The project works much like the already popular bicycle sharing. Each PEV features a black box with a GSM, GPRS and CAN bus connection, an RFID reader for user identification, ignition interlock and a remote door/unlock. The booking is done online, and the tracking technology ensures that the vehicle is available at the right place and at the right time. The GPRS connection makes it possible to customize each car with a personal greeting, favorite radio presets and last trip’s information on the embedded sat nav so as to give the driver the impression that it is his own car, de Jerphanion says. (For more on car-sharing and other forms of electric mobility, see Telematics and the car-as-service model, Telematics and electric mobility, part I and Telematics and electric mobility, part II.)
High energy consumption
Still much work remains to be done. During the first year of operation, Autolib, which launched in late 2011, exceeded expectations in the number of subscribers, but it also showed that telematics can be as much an enabler of electric mobility as an obstacle to it.
According to de Jerphanion, Autolib’s PEVs have a stated range of around 250 kilometers but achieve only about 150. Some of this is because of the car’s use on the congested Paris streets. But it is also due to high consumption of all the telematics hardware onboard.
For example, the always-on GPRS connection makes it easy for support staff to help customers with queries like whether their vehicle is actually on. “There is no noise, no sound, nothing when you start the vehicle, so we have some calls where the driver doesn’t understand that the vehicle has already started,” de Jerphanion says. “There is only one difference on the dashboard … a small indicator light.” But it also drains the battery and cuts out in underground garages.
As a result, Autolib is looking into alternative options including near-field connectivity and communication over the charging cable when the vehicle is plugged in.
Another problem is that the RFID reader has no sleep mode and thus also contributes to energy loss. “The first challenge of Autolib in Paris was the time to market, we only had six months to have something working,” de Jerphanion says. “So at the beginning, we have done everything to be ready and after that we have made a lot of work to optimize everything.”
Still de Jerphanion is bullish on electric mobility, particularly when it comes to PEVs in fleets. “We are real optimistic but more with car-sharing solutions,“ he says. “Bolloré Group sells some cars to end users, but I think we will have big fleets first with car sharing and big cities. For the moment, the battery is very expensive.”
City CarShare, a nonprofit car-sharing organization serving the San Francisco Bay area, also relies on telematics to stay on top of its 400 vehicles, 18 of which are now PEVs.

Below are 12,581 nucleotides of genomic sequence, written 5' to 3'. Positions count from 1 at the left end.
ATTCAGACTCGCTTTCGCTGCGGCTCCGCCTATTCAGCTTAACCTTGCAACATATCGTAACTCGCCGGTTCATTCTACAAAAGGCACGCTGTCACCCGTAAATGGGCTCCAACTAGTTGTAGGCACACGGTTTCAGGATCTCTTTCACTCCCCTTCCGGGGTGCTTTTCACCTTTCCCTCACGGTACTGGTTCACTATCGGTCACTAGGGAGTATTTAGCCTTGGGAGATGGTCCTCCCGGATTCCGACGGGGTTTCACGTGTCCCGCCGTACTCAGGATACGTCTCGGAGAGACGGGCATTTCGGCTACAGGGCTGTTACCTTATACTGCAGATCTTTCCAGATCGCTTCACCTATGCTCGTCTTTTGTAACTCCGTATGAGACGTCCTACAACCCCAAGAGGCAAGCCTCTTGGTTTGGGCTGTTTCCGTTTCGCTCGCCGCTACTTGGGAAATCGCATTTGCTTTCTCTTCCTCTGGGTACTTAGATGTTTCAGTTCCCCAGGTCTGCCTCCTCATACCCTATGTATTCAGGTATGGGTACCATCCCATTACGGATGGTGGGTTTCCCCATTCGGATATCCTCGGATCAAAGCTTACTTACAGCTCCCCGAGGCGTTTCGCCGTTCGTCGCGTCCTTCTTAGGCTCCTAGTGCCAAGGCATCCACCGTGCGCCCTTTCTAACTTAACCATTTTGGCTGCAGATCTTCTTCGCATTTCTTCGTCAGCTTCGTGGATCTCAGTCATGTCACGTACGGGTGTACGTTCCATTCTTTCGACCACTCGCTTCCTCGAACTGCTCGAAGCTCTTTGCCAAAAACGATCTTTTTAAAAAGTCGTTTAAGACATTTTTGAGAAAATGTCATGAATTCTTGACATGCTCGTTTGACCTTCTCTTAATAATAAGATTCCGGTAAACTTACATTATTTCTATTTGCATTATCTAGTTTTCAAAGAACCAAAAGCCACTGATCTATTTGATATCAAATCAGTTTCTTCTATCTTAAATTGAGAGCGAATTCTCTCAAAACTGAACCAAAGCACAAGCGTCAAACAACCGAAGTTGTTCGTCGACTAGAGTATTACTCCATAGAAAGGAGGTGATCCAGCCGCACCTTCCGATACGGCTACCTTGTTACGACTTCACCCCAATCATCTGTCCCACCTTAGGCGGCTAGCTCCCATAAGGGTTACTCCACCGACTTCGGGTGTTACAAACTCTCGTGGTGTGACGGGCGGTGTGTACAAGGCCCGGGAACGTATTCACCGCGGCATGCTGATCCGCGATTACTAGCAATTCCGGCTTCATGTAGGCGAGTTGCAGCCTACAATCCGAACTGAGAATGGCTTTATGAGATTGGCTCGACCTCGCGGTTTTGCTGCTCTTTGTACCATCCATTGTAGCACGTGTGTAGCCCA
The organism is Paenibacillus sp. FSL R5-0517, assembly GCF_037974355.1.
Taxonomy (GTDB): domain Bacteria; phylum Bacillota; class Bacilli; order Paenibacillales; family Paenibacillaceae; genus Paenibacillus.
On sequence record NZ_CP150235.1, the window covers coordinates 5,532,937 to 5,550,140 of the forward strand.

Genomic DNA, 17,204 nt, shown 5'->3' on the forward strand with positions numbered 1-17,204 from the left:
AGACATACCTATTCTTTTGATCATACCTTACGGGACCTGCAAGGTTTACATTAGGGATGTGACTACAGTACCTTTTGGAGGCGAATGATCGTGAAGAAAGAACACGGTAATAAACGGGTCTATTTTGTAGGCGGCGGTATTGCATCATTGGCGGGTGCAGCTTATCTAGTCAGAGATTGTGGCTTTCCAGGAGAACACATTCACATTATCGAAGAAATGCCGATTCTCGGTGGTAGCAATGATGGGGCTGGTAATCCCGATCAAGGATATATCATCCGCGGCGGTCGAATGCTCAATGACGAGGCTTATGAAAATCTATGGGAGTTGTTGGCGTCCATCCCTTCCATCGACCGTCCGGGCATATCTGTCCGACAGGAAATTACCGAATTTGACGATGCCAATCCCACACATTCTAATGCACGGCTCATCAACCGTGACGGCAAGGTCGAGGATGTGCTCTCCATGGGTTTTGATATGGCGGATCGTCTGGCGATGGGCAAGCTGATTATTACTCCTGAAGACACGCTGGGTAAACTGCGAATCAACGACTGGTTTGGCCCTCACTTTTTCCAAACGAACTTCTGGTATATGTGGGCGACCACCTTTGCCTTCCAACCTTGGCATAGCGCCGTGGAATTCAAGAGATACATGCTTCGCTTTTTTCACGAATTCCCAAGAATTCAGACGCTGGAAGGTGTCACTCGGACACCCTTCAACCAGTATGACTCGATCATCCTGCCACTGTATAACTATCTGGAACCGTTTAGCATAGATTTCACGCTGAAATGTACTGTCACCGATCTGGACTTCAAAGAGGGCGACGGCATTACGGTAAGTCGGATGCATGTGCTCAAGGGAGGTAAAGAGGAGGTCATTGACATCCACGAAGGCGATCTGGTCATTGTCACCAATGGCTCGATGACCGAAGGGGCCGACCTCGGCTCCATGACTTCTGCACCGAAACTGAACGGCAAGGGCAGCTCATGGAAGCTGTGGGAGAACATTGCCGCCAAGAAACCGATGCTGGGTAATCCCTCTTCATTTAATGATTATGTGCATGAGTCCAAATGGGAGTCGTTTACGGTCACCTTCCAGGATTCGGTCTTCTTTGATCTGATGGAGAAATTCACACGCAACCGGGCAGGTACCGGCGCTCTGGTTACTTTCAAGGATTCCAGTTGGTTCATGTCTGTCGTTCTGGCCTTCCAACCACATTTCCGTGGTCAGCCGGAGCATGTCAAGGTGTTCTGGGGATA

Each car is equipped with a tracking and security system that communicates via cellular, operates the ignition interlock, unlocks doors and reports back to City CarShare the miles driven. With PEVs in the fleet, the information City CarShare needs to track has broadened to also include the state of battery charge, whether the car is plugged in and whether it is charging.
As this information is typically available through the vehicle’s own built-in telematics, City CarShare is using those instead of installing its own hardware. The problem is that Mike Harrigan, the efleet program manager of CityCarShare, must access each car individually. “It would be nice to plug something in and read that data, but most of the manufacturers won’t provide us with the codes that allow us to read that data,” he says.
And so City CarShare has had to team up with a third-party provider to work out a solution that pings each car every 10 or 15 minutes and supplies it with a consolidated update for all PEVs in the fleet.
This solution is not enough to ensure that drivers don’t forget to start charging the vehicle upon dropping it off. The car not only needs to be plugged in, but charging does not start until the driver activates it with his key fob. But it is close enough for Harrigan to tell when the car is ready to go out on another reservation.
Next week: Telematics and emerging electric vehicle technology, part II.
Jan Stojaspal is a regular contributor to TU.
For more on PEVs, see Industry insight: Electric vehicles and Industry insight: Telematics, electric vehicles and the connected home.
For all the latest telematics trends, check out Telematics India and South Asia 2013 on April 17-18 in Bangalore, India, Insurance Telematics Europe 2013 on May 7-8 in London, Data Business for Connected Vehicles Japan 2013 on May 15-16 in Tokyo, Telematics Detroit 2013 on June 5-6, Content & Apps for Automotive Europe 2013 on June 18-19 in Munich, Insurance Telematics USA 2013 on September 4-5 in Chicago, Telematics Russia 2013 on September 9-10 in Moscow, Telematics LATAM 2013 in September in Sao Paulo, Brazil, Telematics Japan 2013 on October 8-10 in Tokyo and Telematics Munich 2013 on November 11-12.
For exclusive telematics business analysis and insight, check out TU’s reports: In-Vehicle Smartphone Integration Report, Human Machine Interface Technologies and Smart Vehicle Technology: The Future of Insurance Telematics.